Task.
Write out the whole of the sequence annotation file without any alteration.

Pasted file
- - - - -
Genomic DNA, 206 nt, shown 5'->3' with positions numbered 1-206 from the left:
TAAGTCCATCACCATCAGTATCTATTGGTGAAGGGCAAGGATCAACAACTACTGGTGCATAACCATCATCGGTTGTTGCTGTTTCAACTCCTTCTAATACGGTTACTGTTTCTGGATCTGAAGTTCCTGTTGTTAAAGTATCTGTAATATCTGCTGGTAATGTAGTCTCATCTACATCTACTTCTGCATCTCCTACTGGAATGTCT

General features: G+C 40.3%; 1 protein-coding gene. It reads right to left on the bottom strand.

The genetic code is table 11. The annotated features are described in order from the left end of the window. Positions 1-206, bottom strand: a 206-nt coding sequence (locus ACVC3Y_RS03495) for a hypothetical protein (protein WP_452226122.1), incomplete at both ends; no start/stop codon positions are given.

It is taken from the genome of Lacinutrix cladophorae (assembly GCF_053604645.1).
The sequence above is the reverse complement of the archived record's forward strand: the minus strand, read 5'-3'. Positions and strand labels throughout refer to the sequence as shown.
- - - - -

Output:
Genomic DNA, 206 nt, shown 5'->3' with positions numbered 1-206 from the left:
TAAGTCCATCACCATCAGTATCTATTGGTGAAGGGCAAGGATCAACAACTACTGGTGCATAACCATCATCGGTTGTTGCTGTTTCAACTCCTTCTAATACGGTTACTGTTTCTGGATCTGAAGTTCCTGTTGTTAAAGTATCTGTAATATCTGCTGGTAATGTAGTCTCATCTACATCTACTTCTGCATCTCCTACTGGAATGTCT

General features: G+C 40.3%; 1 protein-coding gene. It reads right to left on the bottom strand.

The genetic code is table 11. The annotated features are described in order from the left end of the window. Positions 1-206, bottom strand: a 206-nt coding sequence (locus ACVC3Y_RS03495) for a hypothetical protein (protein WP_452226122.1), incomplete at both ends; no start/stop codon positions are given.

It is taken from the genome of Lacinutrix cladophorae (assembly GCF_053604645.1).
The sequence above is the reverse complement of the archived record's forward strand: the minus strand, read 5'-3'. Positions and strand labels throughout refer to the sequence as shown.